Whether we like it or not, we’re rapidly transitioning to a digital world, and our organizational systems increasingly reflect that. The move from paper to screen may seem daunting, but with the right tools and guidance it can actually be much easier than it seems—and it is often life changing! One of our specialties at The Little Details is digital organizing, and we have found some great tools that help simplify the digitizing process. Here are some of our favorites:
It’s hard to believe, but summer is winding down, and it’s time to get the kids ready for another school year. This transition can feel overwhelming for children and parents alike, but there are ways to make it feel more fun and easy. Also, think of the perks: starting a more predictable routine, clearing out the old to make room for the new, and prepping for another season. As the school year approaches, try some of these ways to get your kids better organized for the classroom and stocked up on the necessary supplies.
Pets are the best! Studies show that having a pet or even just petting an animal can lower your blood pressure. But pets come with stuff, and if that stuff is everywhere or you can’t find it when you need it, that low blood pressure might not stick around. Here are some tips on getting your pet organized!
Bathroom organization projects can often feel overwhelming. There are so many small items to categorize and so many duplicates, like 6 tubes of toothpaste. Also, knowing how and where to properly dispose of bath and body products can be a challenge. Creating a system to tackle these types of projects can help make them feel less daunting.
Often when we look into closets or dressers, we see items shoved into drawers, mismatched socks tossed together, and clothing strewn about like the place has been ransacked. So, how can we make it better, you ask? We have some tried and true methods that will help you properly fold your clothing and keep the endless laundry piles easier to manage.
Laundry isn’t a chore that most of us look forward to doing. And if you have kids, there’s that much more of it, and it can often overtake their rooms. Wouldn’t it be fabulous to teach your children how to do their own laundry long before they get to college? It makes life around the house easier to manage, and helps kids become more responsible. Here are some steps to get them to learn and engage in the process.
Let’s face it, moving is stressful, even when it is an exciting or positive change. So much goes into a move, and keeping track of all the details can be challenging. Whether you’re moving across the street or across the country, you end up learning things you wish you had known beforehand. We’re here to help make the process easier for you. Here are ten tips to keep in mind before you move.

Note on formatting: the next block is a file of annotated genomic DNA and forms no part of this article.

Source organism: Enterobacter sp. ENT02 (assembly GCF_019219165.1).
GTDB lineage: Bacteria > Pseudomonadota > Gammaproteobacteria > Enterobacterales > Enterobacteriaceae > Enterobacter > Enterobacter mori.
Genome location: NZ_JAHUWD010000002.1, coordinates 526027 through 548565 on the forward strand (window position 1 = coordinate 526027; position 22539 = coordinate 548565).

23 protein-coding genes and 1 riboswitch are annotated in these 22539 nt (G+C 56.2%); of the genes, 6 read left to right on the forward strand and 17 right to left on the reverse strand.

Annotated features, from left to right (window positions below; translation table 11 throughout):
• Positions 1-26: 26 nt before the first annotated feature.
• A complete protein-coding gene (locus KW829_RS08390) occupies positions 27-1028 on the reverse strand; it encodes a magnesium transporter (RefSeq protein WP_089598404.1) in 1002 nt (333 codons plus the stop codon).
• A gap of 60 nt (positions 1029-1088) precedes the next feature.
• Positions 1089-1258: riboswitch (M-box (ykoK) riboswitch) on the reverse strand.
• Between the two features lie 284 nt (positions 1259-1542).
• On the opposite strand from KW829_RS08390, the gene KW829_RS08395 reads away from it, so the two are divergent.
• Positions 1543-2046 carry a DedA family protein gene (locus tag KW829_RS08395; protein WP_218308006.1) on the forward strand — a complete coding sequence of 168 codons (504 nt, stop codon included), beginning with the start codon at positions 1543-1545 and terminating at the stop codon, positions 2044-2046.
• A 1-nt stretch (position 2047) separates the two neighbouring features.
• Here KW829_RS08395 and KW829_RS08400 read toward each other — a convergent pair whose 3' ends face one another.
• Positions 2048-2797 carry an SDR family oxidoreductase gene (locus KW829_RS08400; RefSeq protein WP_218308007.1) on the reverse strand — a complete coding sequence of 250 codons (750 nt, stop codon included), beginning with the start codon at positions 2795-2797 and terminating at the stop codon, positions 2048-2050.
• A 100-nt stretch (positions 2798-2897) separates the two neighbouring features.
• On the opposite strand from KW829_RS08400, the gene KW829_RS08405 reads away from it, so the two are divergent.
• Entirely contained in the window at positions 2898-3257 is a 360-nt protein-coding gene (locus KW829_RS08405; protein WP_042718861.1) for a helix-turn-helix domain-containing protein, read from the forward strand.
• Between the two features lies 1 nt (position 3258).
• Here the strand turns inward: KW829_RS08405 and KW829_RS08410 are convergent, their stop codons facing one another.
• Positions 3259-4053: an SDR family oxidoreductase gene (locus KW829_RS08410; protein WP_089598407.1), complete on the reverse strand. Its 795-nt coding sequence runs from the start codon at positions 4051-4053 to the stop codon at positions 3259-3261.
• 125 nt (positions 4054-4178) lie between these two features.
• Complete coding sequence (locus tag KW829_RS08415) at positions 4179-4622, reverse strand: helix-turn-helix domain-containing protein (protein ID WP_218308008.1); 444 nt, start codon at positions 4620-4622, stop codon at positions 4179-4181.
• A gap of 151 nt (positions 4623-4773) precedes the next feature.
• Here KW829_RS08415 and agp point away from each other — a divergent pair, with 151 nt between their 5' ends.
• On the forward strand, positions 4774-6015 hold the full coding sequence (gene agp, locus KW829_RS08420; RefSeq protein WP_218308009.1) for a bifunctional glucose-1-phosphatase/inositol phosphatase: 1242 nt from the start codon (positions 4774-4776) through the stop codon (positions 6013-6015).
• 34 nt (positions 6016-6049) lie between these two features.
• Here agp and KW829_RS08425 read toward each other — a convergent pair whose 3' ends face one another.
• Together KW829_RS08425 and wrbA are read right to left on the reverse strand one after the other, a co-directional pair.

Ding, ding, ding! Are those wedding bells I hear? Probably, because wedding season is in full swing! Perhaps you’re the one getting married, or you are the maid of honor or best man of a friend planning to walk the aisle this year. As someone who constantly helps people purge their belongings, I have some advice: Be conscious of what’s going on your registry. I can’t tell you how many clients I have with basements full of stuff from their wedding that they can’t fit into their homes, don’t actually need, or no longer like.
Now that you’ve read “Why You Should Become A Minimalist,” here are some ways to do it. Being minimal can mean different things to different people—for example, downsizing, owning very few possessions, or tossing outdated or unused items. Minimalists, Joshua Fields Millburn and Ryan Nicodemus, define it this way: “Minimalism is a tool to rid yourself of life’s excess in favor of focusing on what’s important—so you can find happiness, fulfillment, and freedom.” Keep this in mind as you figure out the best minimalist approach that works for you.
Minimalism. For some people it’s a scary word, and for others it speaks calm. For me, it’s life-changing. My mind was blown after watching the documentary “Minimalism: A Documentary About The Important Things,” featuring minimalists Ryan Nicodemus and Joshua Fields Millburn. I asked myself, “Can I genuinely look at every item in my home and say it has a purpose and makes me happy?” The answer was: absolutely not. While doing deeper soul searching after seeing this documentary, I was moved to buy less and, as a result, live more.